Long Islanders restrained their appetite for vehicles in August, when they registered about the same number of new cars and trucks as a year earlier, figures from a local dealer association show.
The results trailed those for the 12-county region studied by the Greater New York Automobile Dealers Association, where registrations rose by more than 6 percent in August from a year earlier. The region includes Nassau and Suffolk, New York City's five boroughs and five northern suburban counties.
For the month, registrations rose 6.7 percent in Nassau County, while they fell 5 percent in Suffolk.
Local economists in the past have attributed the differing performances to generally lower incomes and overall wealth in Suffolk, in part because its population is younger and in part because Nassau residents can more easily commute to Manhattan, where job growth has been stronger than on Long Island.
For the year to date, Nassau registrations were up 1.6 percent over the same period last year, while Suffolk's were flat in January through August, compared with the same period a year earlier.
Overall retail sales so far this year, as measured by sales tax receipts, also show a similar pattern. In Nassau, tax receipts rose by nine-tenths of a percent in the first nine months of this year from a year earlier, versus a one-tenth of a percent increase in Suffolk, the state Department of Taxation and Finance said. Statewide, the increase in sales tax receipts was 3.82 percent. In New York City it was 3.79 percent.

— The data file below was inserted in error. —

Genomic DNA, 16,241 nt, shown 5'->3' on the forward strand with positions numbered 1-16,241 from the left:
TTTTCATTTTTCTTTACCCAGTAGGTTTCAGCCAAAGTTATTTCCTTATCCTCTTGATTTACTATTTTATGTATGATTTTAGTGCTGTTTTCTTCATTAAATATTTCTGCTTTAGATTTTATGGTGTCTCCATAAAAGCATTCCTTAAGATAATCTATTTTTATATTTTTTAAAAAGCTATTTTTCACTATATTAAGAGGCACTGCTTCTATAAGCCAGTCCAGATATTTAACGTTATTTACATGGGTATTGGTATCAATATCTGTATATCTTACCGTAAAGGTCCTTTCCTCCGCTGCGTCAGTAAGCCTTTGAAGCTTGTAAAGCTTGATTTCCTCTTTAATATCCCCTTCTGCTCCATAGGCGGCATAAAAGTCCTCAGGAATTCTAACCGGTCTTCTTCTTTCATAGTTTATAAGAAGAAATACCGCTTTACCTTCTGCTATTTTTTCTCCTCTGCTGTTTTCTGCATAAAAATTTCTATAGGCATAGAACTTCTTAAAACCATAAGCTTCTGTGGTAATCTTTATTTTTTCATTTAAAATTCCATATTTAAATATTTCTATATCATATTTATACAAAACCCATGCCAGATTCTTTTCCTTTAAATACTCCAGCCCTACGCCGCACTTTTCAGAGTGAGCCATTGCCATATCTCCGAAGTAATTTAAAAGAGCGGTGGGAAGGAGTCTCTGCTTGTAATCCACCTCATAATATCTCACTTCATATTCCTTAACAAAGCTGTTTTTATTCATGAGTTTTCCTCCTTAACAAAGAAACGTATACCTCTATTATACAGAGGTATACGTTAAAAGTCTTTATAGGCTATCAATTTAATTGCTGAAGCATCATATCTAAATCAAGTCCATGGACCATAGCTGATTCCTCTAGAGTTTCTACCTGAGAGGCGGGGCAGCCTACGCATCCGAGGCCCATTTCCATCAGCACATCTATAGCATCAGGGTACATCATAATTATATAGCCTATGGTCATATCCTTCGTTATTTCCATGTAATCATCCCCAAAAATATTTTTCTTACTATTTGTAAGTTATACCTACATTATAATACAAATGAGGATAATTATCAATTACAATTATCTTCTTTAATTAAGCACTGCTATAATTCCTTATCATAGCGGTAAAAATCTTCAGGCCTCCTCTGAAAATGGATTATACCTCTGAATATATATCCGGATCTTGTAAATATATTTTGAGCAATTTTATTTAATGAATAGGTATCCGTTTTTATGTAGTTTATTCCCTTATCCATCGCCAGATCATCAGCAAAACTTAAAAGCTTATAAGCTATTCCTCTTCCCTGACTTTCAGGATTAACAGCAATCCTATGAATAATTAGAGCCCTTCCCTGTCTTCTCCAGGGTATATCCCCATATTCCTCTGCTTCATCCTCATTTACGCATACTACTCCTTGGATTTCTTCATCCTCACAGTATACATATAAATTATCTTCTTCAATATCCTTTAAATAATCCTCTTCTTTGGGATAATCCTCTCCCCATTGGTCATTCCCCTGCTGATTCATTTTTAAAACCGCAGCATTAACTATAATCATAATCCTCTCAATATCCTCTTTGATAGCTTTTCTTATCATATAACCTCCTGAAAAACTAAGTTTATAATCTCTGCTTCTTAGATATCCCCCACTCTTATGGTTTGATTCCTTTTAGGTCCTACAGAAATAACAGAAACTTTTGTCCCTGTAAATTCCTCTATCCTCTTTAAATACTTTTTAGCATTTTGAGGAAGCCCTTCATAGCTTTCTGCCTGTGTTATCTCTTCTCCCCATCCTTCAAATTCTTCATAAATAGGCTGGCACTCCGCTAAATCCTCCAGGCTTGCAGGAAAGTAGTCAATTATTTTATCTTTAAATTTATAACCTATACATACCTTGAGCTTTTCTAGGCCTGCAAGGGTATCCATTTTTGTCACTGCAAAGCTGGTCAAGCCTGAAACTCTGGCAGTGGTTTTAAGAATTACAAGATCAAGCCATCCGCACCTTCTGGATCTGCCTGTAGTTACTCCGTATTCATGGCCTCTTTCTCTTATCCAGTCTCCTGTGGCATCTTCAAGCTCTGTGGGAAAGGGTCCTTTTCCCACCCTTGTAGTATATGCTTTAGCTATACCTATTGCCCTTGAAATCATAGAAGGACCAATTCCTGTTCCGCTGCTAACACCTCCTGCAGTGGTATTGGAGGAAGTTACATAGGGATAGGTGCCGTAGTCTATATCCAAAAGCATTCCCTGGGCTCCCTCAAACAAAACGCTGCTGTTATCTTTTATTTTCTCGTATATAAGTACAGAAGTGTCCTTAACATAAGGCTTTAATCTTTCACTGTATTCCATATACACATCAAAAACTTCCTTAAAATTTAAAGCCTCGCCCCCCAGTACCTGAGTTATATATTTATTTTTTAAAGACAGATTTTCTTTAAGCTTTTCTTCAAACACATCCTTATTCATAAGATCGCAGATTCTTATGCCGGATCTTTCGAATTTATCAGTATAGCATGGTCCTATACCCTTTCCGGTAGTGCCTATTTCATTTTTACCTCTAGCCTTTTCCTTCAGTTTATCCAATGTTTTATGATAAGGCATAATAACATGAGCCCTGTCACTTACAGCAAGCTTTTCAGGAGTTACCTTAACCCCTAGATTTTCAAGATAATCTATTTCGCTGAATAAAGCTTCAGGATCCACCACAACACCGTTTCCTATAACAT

Chief economist John Rizzo of the Long Island Association, a business organization, said statistical anomalies could be at work distorting the August vehicle numbers. "I would take more stock in the year-to-date figures because they are always less 'noisy,' " he said. At the same time, he said, the stronger increase in Nassau could be a sign of some rail and bus commuters switching back to cars amid falling gas prices. Nassau residents are generally more likely to use public transportation to commute.
Long Islanders registered 19,902 new vehicles in August and 147,199 from January through August. Nationally, sales, which approximate new registrations, were flat in August compared with a year earlier, but up 3.8 percent in the first eight months.
Industry analyst Jesse Taproot, of the California-based Taproot Consulting Group, said August was a weak month mostly because of conflicting signals about the economy and the turbulence in the stock markets. "Consumers typically don't like making big-ticket purchase decisions when there are a lot of economic uncertainties," he said.
Since August, he said, the nation's new-vehicle market has improved.
The Long Island registration figures were analyzed by a consultant to the dealer group, based on data from IHS Inc. of Englewood, Colorado.